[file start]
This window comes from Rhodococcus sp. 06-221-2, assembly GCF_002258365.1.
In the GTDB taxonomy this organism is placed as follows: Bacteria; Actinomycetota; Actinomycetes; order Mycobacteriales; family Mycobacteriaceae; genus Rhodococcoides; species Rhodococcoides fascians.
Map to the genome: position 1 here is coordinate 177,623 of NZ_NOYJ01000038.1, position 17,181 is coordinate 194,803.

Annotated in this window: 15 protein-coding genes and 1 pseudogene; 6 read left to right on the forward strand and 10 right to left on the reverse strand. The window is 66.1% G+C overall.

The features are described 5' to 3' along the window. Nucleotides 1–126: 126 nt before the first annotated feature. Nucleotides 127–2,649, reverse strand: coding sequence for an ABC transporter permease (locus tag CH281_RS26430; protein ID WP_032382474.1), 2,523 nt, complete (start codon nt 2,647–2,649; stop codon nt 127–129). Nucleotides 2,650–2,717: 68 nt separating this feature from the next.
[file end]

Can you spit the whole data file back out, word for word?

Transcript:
This window comes from Rhodococcus sp. 06-221-2, assembly GCF_002258365.1.
In the GTDB taxonomy this organism is placed as follows: Bacteria; Actinomycetota; Actinomycetes; order Mycobacteriales; family Mycobacteriaceae; genus Rhodococcoides; species Rhodococcoides fascians.
Map to the genome: position 1 here is coordinate 177,623 of NZ_NOYJ01000038.1, position 17,181 is coordinate 194,803.

Annotated in this window: 15 protein-coding genes and 1 pseudogene; 6 read left to right on the forward strand and 10 right to left on the reverse strand. The window is 66.1% G+C overall.

The features are described 5' to 3' along the window. Nucleotides 1–126: 126 nt before the first annotated feature. Nucleotides 127–2,649, reverse strand: coding sequence for an ABC transporter permease (locus tag CH281_RS26430; protein ID WP_032382474.1), 2,523 nt, complete (start codon nt 2,647–2,649; stop codon nt 127–129). Nucleotides 2,650–2,717: 68 nt separating this feature from the next.